The Seattle Times  (4/26, Long) reports the NSF granted $200,000 to Renton Technical College “to begin developing a new bachelor’s degree in computer network architecture” and “to create a related associate degree that will allow graduates of the two-year degree program to transfer into the bachelor’s degree program for the remaining two years of their studies.” The new degree will be “an applied bachelor’s degree, with a professional/technical focus,” and “is expected to begin in winter 2018.”

Competency-Based Education Programs Gaining Popularity In Texas.

Houston Public Media  (4/26, Isensee) reports on the increasing popularity of competency-based education programs in Texas, which purport to measure skills and knowledge rather than assessing learning in semesters and credit hours. The article highlights objections to the programs, citing the Education Department IG’s audit of Western Governors (WGU) that questions how much time students interact with instructors. WGU responded that “it’s been reviewed by multiple groups before and passed inspection.”

Analysis: For Master’s In Engineering Degrees, Online Programs Increasingly Accepted.

US News & World Report  (4/26, Friedman) provides analysis of increasing acceptance of online Master’s in Engineering degrees, reporting engineering recruiters say “employers in the field of engineering have generally become accepting of online graduate degrees in the past few years…particularly as well-established universities have built up their programs – though a few employers would still favor the traditional student.” Modis President Jack Cullen said “online graduate programs in engineering have become more prevalent because…they enable engineers to work and pursue a degree at the same time – there’s no need to take a gap year to return to school.”

From ASEE
SPECIAL SECTION: Prism Magazine on Whistleblowing
ASEE’s Prism magazine features engineering educators using their expertise to challenge authority when needed.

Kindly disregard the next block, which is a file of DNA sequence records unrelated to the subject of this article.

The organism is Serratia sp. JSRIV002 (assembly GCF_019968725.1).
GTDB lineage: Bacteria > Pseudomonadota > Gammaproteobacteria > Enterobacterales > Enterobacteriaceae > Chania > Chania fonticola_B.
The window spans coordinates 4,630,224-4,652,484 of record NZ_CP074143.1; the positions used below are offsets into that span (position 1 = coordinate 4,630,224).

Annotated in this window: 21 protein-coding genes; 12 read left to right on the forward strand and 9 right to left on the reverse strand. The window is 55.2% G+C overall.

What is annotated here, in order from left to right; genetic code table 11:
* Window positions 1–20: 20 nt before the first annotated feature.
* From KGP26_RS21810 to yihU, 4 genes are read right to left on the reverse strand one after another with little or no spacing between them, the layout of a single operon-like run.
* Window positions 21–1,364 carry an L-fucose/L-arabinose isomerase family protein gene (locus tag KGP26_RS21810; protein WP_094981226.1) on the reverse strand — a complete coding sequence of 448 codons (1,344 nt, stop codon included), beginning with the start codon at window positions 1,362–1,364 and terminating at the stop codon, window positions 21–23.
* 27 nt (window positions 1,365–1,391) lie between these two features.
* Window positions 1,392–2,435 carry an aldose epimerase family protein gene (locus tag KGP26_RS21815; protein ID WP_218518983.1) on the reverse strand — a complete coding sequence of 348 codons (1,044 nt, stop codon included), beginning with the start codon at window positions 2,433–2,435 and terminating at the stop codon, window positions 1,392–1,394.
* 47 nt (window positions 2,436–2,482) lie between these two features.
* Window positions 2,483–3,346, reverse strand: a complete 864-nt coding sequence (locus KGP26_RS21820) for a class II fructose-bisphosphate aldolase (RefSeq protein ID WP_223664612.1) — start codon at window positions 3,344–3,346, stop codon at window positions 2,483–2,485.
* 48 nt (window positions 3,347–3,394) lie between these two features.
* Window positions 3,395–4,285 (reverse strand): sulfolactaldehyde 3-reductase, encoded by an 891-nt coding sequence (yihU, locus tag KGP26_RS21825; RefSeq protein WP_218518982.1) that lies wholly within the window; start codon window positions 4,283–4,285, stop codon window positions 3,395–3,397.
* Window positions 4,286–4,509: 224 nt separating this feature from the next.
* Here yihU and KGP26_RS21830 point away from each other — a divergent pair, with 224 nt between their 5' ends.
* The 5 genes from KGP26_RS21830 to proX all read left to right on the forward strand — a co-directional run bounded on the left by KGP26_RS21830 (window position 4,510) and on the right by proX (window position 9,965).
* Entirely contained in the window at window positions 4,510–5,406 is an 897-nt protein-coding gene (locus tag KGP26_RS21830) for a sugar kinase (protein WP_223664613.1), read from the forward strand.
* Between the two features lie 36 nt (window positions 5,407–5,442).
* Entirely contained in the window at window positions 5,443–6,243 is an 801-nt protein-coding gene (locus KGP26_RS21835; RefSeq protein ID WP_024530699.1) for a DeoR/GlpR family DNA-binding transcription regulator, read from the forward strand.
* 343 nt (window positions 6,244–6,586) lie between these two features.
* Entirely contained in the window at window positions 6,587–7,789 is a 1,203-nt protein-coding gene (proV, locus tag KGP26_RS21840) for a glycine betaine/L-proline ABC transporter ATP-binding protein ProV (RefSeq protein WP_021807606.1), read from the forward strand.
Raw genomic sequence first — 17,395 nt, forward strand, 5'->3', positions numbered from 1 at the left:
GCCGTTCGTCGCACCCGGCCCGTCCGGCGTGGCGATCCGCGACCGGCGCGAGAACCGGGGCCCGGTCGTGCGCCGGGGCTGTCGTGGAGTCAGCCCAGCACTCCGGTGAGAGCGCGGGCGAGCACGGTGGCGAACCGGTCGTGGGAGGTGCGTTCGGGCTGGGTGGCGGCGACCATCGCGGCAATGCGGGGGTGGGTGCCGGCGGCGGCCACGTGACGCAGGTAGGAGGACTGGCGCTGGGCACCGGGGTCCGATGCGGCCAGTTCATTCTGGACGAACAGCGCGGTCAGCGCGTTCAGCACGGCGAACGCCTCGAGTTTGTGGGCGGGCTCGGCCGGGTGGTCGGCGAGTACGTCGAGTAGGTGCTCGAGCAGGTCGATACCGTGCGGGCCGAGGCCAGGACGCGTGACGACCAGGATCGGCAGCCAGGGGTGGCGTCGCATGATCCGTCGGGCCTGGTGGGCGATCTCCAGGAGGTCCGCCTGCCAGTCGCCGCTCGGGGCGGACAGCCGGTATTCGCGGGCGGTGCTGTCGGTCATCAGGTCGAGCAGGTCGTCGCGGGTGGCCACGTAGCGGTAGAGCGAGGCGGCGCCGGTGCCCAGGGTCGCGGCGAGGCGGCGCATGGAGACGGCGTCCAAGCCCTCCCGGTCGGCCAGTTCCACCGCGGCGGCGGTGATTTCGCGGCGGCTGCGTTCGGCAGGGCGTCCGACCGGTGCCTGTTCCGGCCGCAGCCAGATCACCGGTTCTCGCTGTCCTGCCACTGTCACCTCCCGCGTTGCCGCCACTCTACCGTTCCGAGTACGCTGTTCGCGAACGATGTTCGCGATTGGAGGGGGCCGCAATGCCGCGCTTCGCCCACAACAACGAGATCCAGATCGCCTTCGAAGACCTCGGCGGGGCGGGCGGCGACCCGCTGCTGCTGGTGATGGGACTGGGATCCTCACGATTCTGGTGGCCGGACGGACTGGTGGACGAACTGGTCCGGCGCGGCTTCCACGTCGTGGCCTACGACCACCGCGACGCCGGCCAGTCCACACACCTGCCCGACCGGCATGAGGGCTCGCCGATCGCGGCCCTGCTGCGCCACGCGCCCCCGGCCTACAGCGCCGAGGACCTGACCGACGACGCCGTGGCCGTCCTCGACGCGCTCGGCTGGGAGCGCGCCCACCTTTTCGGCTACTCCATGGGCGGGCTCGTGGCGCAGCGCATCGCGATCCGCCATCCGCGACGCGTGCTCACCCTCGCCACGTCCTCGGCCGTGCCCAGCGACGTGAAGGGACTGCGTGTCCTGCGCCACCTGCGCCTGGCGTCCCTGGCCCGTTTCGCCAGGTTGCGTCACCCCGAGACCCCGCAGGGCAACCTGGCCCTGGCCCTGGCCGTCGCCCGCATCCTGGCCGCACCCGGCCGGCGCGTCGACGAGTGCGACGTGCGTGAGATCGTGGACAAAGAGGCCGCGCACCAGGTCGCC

Online Workshop
Applying Evidence-Based Teaching Practices in Computing Education will show how such practices can be effectively used when teaching graduate and undergraduate students. The workshop will be held June 1 and lasts for 3 hours. Registration is $50.

Research and Development

University Of Florida Hosts Mind-Controlled Drone Competition.

The Christian Science Monitor  (4/26) reports that the University of Florida held its first “brain-computer interface (BCI) drone competition last weekend,” at which 16 competitors “used brain monitors to propel small UAVs through a 10-yard sprint across a basketball court.” The event was “heralded as an achievement for the unmanned aerial vehicle (UAV) platform, and other technologies powered by brain waves.” The “racers” used EEGs to transmit their brainwaves through a computer program into commands “the drones, hovering over the court, can understand.” Reuters  (4/26) also covers this story.

NSF Gives Montana State Researchers Grant To Build Research Data Network.

The Bozeman (MT) Daily Chronicle  (4/27) reports that the National Science Foundation has given researchers at Montana State University a $472,000 grant to make it possible “to more easily share work with other scientists around the globe” by building “a dedicated research data network on campus.” MSU Vice President for Information Technology Jerry Sheehan said, “This is a substantial investment by the federal government to improve our infrastructure so we can better share the discoveries by Montana State researchers nationally, internationally and across campus.”

NSF Gives University Of Rochester Photonics Research Grant.

WROC-TV  Rochester, NY (4/27) reports that the National Science Foundation has given the University of Rochester a $199,419 grant “to fund photonics research in partnership with Henrietta-based manufacturer SiMPore.” Researchers will use the grant to “optimize sensors that can detect small molecules, such as explosives or biohazards, and make the technology commercially available.”

DARPA Awards Contracts To Eight Companies For GXV-T Work.

In a Gizmodo  (4/26, Novak) blogpost, Matt Novak reports DARPA has awarded contracts to eight different organizations to work on its GXV-T next-generation fighting vehicle: Carnegie Mellon University, Honeywell, Leidos, Pratt & Miller, QinetiQ Inc., Raytheon BBN, Southwest Research Institute, and SRI International. Novak says the GXV-T concept video “looks like a straight-to-VHS battlebots movie from the 1990s,” and says its unclear whether the vehicles will be unmanned or not, but adds, “one has to imagine that part of the reason they’re less concerned about these things lacking armor might have to do with the fact that they’ll likely be driverless.” SlashGear  (4/26, Roston) reports the program seeks to produce vehicles that are both able to withstand modern weapons but that “reverse the trend” of increased weight, and will focus on the areas of: “Radically Enhanced Mobility,” “Survivability through Agility,” “Crew Augmentation,” and “Signature Management.”

SHIELDS Workshop In Santa Fe Gather’s Scientists To Understand Space Weather.